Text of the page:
Review Blog

Aug 28 2008

The highest tide by Jim Lynch

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Bloomsbury, 2008 ISBN 9780747595090
(Ages 13+) When Miles finds a giant squid on the coast near where he lives in Puget Sound, Washington State, he is on one of his night time wanders in his kayak, alone with the sea and its creatures that he loves, away from the strife at home. When a few nights later he finds a ragfish, things move to overwhelm him. His close friend, Professor Kramer recognizes the finds as amazing, but the newspapers dub Miles almost a freak in their hunt for a front page newsbyte.

His friend and neighbour, Florence, lives alone and drawing towards the end of her life, is most concerned about going to a nursing home as she predicts what will happen in the bay. His school friend, Phelps is the same age but obsessed with sex, and on their walks out on the flats, talks non stop to Miles about his fantasies. But Miles is constrained by his love for Angie, his former babysitter, and next door neighbour, and he cannot help but feel protective towards her as she makes poor decisions about her life.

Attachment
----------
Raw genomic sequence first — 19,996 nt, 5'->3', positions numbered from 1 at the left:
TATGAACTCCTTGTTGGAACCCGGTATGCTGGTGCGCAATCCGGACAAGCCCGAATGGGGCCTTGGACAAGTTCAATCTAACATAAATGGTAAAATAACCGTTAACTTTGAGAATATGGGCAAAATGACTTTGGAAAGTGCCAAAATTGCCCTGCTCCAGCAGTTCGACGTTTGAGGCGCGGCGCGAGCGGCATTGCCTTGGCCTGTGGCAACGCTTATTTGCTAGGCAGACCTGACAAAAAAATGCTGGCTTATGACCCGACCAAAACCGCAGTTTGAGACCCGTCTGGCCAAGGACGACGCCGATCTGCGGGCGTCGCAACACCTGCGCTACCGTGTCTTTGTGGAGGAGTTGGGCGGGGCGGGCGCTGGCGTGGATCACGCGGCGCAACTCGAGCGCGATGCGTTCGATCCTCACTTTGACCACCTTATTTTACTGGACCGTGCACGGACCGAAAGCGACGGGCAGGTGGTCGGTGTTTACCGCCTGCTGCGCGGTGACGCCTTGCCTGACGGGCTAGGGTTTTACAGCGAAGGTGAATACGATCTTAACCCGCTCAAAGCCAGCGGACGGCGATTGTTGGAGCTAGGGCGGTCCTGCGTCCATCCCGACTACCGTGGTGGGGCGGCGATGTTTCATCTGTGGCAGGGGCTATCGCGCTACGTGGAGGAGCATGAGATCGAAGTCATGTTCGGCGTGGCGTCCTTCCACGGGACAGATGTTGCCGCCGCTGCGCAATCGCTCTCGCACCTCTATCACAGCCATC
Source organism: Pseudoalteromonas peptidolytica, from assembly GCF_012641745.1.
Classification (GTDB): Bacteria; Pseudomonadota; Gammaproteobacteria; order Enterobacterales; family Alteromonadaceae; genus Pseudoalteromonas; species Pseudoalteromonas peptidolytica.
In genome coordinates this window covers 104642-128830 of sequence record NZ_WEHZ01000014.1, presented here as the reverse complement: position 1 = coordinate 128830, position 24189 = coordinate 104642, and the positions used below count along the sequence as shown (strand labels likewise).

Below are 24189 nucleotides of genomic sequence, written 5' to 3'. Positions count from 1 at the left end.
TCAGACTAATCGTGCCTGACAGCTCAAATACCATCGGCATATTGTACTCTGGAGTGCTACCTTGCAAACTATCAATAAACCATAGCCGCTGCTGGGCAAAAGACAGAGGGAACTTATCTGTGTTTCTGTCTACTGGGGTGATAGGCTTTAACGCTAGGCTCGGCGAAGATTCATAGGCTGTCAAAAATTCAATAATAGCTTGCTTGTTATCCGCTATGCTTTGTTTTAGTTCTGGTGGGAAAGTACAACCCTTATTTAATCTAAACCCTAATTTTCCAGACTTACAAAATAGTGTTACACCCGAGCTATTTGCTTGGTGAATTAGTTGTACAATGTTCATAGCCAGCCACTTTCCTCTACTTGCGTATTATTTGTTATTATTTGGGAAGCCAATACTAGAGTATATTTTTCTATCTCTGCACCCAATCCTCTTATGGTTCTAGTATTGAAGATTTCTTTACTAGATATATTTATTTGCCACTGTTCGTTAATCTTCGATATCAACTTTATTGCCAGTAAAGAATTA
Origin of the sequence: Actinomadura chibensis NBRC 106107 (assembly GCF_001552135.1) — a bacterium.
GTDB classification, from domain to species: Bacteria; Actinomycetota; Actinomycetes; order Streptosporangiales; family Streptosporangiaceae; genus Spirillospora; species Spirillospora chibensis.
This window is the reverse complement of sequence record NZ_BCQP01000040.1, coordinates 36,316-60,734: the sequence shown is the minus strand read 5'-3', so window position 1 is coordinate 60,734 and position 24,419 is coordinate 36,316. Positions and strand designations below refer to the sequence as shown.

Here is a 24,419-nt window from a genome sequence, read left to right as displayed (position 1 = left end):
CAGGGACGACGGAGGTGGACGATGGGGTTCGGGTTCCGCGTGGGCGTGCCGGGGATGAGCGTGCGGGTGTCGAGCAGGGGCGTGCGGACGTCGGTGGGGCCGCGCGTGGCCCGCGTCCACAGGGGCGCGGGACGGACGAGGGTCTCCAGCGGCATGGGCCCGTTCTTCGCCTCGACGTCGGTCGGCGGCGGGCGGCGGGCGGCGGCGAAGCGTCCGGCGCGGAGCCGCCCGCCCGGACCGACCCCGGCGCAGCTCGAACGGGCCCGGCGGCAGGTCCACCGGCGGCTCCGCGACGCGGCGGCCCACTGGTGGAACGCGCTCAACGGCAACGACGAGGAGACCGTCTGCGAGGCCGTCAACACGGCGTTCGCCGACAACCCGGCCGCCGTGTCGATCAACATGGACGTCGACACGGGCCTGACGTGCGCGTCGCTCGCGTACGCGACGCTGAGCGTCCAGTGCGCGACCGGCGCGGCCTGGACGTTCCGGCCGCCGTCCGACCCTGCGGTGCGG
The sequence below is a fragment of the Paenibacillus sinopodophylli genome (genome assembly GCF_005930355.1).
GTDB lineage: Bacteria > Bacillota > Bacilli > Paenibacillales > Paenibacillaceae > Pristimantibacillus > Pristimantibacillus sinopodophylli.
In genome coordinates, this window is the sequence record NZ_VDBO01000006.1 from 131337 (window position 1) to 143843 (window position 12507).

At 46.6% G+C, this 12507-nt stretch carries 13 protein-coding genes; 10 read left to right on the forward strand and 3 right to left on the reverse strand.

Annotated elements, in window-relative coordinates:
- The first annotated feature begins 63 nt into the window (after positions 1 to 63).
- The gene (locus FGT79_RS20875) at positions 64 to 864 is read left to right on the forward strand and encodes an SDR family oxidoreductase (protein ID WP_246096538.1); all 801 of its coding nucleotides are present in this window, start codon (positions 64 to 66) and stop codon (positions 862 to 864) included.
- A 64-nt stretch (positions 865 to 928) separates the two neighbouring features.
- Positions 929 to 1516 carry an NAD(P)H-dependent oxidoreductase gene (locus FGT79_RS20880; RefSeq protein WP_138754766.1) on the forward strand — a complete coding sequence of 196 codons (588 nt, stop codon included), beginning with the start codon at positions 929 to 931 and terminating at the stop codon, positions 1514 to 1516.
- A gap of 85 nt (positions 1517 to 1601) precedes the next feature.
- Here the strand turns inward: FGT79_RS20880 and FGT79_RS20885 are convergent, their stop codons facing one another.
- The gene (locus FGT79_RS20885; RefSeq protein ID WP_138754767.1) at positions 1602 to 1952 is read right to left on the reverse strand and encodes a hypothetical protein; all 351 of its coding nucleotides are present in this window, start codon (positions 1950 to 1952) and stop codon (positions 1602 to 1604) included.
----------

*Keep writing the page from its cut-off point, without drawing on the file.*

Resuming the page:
All of the characters and events swarm towards the defining tide, the highest tide for fifty years in the sound, which brings out journalists, scientists, cult members and those wanting a miracle, all wading together in the water, as Florence dies, Miles' mother promises to return, and the community takes stock of the water and its life in front of them.  Miles' summer is a defining one, he grows up, sees his friends and family with clear eyes and through his love of the work of Rachel Carson, sees his place in the scheme of things, 'for all at last return to the sea ... the beginning and the end'.

This is a book which is rarely found in adolescent literature. Through the story of Miles, the reader is given an immense amount of detail about the life, condition and future of the sea, through the happenings at Puget Sound. Without being overwhelmed with information we are initiated into the wonders of the bay, given scientific data, see for ourselves where the bay and so the world is heading. The overlay of Rachel Carson's work gives the novel a sub text that is hard to ignore, and all the while we are part of a young boy's early adolescence, with its insecurities and longings, and need for family.

I loved this book, and was amazed to read that it is Jim Lynch's first novel. The story will appeal to reflective readers in early to middle secondary school, particularly those absorbed by environmental issues, and that should be everyone.
Fran Knight

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